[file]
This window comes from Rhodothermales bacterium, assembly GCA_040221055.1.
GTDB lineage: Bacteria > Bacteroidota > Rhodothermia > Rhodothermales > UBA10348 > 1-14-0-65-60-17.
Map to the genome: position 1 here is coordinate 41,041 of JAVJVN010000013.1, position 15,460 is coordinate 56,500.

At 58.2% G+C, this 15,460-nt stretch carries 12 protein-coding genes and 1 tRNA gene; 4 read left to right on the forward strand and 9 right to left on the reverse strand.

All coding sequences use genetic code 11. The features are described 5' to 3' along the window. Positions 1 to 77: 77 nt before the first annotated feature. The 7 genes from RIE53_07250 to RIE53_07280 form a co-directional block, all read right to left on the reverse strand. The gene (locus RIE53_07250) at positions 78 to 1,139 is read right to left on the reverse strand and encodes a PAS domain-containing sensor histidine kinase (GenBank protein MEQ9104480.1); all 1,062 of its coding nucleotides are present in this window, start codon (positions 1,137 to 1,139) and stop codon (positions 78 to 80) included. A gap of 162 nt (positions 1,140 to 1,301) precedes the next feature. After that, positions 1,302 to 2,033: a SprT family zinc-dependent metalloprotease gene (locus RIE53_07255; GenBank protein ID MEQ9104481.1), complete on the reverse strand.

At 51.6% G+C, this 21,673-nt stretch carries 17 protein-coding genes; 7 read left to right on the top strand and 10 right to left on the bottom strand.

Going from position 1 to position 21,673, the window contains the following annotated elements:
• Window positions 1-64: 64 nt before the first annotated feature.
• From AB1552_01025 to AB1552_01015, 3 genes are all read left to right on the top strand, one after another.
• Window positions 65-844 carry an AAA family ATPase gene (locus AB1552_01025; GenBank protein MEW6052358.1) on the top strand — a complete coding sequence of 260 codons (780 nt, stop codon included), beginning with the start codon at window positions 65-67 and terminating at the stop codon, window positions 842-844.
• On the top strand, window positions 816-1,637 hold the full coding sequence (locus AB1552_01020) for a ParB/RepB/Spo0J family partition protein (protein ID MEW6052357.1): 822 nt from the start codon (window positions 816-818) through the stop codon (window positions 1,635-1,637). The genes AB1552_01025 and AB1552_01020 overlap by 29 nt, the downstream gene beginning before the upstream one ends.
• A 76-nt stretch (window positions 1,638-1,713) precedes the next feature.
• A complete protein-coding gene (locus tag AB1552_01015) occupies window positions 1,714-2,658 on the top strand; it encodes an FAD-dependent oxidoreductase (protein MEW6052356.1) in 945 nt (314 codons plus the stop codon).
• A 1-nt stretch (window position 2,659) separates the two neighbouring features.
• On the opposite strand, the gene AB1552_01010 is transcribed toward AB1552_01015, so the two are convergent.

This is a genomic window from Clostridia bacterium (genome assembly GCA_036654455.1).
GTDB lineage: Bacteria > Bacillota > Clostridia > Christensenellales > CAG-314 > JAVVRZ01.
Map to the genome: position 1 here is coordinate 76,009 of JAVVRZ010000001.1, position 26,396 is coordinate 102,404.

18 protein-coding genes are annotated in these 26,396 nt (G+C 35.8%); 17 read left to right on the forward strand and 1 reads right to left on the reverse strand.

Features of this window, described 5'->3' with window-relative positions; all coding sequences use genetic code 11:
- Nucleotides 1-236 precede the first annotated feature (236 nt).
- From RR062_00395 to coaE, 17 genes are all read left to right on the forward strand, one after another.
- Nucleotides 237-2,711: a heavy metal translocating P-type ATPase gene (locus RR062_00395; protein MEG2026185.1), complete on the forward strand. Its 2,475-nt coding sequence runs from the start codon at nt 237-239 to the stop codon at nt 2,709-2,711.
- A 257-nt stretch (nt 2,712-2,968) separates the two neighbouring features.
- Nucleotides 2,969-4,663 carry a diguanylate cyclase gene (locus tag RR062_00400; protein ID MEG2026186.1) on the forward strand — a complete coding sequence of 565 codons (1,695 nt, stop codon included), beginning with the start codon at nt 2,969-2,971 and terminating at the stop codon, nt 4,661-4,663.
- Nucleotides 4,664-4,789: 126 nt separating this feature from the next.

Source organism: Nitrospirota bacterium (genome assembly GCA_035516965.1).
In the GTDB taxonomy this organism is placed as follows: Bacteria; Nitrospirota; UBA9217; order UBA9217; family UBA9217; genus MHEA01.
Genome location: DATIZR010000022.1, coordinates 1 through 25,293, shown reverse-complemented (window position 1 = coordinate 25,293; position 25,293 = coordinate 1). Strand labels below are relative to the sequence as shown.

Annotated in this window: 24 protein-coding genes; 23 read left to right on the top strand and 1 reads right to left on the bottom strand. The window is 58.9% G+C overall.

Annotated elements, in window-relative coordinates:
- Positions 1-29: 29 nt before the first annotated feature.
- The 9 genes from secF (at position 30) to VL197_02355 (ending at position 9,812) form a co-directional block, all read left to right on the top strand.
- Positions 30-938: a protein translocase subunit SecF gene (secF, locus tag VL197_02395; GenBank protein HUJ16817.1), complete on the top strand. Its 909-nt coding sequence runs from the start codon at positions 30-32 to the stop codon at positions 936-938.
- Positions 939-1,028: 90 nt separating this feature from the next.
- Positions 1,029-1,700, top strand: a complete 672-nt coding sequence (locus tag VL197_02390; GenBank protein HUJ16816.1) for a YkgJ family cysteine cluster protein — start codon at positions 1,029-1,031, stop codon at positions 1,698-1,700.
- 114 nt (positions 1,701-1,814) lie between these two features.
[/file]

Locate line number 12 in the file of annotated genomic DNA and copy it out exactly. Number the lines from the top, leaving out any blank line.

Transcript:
• A 76-nt stretch (window positions 1,638-1,713) precedes the next feature.